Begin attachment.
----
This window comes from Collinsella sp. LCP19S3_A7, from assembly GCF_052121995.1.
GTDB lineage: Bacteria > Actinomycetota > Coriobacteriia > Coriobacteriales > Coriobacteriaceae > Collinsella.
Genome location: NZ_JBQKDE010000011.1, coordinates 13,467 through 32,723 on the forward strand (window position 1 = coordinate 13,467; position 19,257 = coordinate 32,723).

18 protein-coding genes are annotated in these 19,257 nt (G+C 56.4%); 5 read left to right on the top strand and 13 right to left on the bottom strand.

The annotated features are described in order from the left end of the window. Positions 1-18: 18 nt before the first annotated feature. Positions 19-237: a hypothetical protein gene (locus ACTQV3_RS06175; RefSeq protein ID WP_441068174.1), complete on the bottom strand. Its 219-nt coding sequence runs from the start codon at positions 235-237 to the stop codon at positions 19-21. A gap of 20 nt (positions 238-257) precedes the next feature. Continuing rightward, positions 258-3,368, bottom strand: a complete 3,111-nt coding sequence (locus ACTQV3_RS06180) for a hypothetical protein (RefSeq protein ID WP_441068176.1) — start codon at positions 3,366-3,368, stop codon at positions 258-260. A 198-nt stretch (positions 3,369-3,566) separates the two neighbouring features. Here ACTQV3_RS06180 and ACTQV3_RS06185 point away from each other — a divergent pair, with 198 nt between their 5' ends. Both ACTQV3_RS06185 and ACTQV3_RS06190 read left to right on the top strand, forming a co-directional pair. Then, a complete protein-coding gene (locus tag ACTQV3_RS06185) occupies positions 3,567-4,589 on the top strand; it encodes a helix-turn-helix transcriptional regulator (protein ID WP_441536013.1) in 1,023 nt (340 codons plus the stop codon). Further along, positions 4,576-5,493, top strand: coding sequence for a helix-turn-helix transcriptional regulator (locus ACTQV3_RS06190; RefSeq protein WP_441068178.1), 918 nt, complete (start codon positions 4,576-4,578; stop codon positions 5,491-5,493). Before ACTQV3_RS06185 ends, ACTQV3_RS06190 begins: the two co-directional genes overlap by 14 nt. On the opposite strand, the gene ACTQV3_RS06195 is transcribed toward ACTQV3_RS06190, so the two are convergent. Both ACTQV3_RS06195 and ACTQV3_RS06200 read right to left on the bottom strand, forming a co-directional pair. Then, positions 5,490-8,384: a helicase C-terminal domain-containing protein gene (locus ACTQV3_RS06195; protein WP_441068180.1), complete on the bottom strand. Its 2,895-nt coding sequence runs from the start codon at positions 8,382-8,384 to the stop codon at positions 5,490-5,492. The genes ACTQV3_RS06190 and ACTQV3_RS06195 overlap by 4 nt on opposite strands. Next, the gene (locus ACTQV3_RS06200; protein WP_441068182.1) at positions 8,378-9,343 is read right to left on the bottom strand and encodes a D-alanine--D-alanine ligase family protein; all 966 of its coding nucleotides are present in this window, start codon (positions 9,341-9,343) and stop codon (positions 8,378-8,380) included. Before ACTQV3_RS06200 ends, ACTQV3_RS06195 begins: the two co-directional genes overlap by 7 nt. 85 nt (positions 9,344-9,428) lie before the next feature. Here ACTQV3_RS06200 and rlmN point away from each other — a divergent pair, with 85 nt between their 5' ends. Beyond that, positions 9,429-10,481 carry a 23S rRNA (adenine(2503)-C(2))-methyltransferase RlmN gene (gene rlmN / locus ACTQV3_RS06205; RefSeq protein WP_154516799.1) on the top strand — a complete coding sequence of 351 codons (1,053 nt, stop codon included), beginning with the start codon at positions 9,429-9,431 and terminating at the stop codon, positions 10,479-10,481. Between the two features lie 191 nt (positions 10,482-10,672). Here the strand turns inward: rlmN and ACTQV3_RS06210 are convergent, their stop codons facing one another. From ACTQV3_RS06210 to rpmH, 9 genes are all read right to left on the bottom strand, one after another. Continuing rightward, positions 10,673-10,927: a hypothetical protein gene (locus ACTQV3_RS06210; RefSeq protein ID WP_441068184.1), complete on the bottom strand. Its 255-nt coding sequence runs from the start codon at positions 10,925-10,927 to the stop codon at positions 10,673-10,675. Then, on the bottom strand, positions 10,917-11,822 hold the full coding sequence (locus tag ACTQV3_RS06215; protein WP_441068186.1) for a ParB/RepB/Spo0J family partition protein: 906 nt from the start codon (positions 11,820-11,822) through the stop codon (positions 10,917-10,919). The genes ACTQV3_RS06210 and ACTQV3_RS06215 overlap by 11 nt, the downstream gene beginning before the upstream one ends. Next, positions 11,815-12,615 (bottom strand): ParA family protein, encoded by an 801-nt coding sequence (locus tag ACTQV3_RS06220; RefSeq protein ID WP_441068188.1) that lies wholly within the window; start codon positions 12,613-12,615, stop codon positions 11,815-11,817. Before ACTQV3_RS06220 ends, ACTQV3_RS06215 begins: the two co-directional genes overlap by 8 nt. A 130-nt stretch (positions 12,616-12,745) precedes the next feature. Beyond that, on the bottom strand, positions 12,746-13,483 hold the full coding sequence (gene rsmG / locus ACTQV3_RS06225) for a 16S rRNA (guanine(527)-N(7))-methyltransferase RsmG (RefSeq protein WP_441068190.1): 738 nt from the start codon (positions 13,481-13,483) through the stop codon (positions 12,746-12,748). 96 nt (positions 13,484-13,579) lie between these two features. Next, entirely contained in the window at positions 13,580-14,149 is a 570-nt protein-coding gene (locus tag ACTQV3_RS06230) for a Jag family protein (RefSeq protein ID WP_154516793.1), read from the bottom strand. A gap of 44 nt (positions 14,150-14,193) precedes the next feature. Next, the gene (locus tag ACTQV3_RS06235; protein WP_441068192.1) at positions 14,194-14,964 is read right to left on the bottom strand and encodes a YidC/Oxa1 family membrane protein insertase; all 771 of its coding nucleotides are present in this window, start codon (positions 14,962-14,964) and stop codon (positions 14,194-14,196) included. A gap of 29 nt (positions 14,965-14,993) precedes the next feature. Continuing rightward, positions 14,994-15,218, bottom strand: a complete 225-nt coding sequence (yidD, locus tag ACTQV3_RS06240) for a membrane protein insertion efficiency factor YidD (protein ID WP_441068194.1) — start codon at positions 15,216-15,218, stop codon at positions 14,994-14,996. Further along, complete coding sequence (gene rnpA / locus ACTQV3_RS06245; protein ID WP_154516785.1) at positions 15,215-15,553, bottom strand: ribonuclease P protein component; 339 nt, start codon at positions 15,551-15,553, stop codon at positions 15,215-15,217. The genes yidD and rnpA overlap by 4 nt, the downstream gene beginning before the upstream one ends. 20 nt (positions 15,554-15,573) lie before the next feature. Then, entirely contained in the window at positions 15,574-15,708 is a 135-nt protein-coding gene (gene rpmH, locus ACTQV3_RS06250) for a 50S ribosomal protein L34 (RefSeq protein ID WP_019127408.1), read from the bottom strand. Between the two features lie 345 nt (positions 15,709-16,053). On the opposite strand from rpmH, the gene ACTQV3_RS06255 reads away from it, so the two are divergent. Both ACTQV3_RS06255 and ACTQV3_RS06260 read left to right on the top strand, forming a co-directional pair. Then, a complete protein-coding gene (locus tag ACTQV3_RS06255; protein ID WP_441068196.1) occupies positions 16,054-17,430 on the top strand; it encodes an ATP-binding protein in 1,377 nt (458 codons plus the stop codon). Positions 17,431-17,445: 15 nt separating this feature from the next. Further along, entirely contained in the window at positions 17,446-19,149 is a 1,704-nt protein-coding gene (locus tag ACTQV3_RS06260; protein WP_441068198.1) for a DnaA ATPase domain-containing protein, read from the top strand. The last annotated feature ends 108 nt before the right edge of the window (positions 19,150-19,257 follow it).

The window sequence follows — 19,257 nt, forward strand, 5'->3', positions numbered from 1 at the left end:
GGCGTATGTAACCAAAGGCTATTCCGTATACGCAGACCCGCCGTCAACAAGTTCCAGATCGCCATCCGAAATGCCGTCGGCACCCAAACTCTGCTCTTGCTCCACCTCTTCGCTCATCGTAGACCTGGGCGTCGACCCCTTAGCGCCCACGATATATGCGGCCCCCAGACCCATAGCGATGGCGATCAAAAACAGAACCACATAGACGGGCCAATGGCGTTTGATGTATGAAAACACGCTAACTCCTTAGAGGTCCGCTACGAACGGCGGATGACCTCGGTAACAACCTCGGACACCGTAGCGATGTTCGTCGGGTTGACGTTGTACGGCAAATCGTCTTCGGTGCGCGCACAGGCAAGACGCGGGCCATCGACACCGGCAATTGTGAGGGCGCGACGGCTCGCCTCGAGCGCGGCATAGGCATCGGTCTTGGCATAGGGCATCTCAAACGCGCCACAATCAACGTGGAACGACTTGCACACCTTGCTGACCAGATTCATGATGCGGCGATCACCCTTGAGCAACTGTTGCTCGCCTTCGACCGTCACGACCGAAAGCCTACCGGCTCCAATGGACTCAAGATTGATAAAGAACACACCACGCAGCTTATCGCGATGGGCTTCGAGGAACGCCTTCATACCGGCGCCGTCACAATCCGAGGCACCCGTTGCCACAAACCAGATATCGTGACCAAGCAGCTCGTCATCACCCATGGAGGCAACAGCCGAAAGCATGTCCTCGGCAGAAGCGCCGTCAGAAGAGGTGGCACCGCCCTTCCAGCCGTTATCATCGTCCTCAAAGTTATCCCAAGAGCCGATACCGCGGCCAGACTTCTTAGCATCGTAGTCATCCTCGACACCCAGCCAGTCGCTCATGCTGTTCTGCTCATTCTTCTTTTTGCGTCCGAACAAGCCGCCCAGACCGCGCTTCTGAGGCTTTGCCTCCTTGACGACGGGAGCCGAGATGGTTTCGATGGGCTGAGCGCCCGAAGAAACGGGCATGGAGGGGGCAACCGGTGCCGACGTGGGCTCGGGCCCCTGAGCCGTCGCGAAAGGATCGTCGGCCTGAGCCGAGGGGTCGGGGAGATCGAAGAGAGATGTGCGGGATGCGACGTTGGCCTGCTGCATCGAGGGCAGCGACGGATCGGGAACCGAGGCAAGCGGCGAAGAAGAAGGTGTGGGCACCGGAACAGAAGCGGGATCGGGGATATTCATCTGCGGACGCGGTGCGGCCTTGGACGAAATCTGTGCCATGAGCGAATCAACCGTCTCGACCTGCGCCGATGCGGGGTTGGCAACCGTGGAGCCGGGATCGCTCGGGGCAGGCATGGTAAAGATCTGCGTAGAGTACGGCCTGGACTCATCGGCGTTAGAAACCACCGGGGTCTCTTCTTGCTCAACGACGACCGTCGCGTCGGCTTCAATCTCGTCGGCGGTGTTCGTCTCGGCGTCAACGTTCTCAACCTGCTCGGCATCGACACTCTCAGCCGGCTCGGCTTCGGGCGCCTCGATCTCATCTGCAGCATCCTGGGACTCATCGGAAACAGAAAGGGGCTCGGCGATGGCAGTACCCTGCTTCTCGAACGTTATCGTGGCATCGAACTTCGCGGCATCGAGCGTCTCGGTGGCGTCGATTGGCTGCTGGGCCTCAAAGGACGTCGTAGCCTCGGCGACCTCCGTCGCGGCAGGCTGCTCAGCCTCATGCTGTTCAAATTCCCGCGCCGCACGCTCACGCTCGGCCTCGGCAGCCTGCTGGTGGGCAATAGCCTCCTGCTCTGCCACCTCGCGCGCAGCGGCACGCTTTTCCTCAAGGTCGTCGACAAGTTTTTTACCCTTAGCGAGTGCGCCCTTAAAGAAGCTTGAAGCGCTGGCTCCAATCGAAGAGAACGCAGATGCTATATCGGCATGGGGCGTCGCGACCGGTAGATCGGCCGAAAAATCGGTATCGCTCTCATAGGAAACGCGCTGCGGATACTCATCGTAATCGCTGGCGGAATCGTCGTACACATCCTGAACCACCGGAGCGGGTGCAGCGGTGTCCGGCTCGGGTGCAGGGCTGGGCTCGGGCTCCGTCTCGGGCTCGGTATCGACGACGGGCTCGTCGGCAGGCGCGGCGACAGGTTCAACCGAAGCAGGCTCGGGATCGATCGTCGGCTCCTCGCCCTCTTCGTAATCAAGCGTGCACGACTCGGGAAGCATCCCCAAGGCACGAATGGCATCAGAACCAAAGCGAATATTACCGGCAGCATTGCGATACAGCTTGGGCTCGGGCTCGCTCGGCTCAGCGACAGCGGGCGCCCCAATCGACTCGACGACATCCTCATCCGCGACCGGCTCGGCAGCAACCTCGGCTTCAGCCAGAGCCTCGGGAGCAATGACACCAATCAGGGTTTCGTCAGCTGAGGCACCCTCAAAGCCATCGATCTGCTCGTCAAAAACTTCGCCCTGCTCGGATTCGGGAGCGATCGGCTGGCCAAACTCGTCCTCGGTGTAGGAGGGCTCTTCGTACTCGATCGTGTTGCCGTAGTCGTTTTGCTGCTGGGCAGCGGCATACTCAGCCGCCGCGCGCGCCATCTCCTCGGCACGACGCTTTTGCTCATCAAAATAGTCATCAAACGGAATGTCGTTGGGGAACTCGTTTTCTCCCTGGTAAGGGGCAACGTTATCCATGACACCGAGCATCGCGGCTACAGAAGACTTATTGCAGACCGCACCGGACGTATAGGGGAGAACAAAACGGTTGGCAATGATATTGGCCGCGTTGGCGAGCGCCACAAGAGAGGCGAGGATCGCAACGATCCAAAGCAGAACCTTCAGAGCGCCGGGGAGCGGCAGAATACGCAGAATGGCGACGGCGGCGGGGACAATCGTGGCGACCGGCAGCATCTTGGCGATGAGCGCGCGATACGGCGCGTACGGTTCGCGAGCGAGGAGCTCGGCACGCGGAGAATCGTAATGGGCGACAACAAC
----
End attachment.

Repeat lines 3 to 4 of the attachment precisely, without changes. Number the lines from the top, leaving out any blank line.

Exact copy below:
Genome location: NZ_JBQKDE010000011.1, coordinates 13,467 through 32,723 on the forward strand (window position 1 = coordinate 13,467; position 19,257 = coordinate 32,723).

18 protein-coding genes are annotated in these 19,257 nt (G+C 56.4%); 5 read left to right on the top strand and 13 right to left on the bottom strand.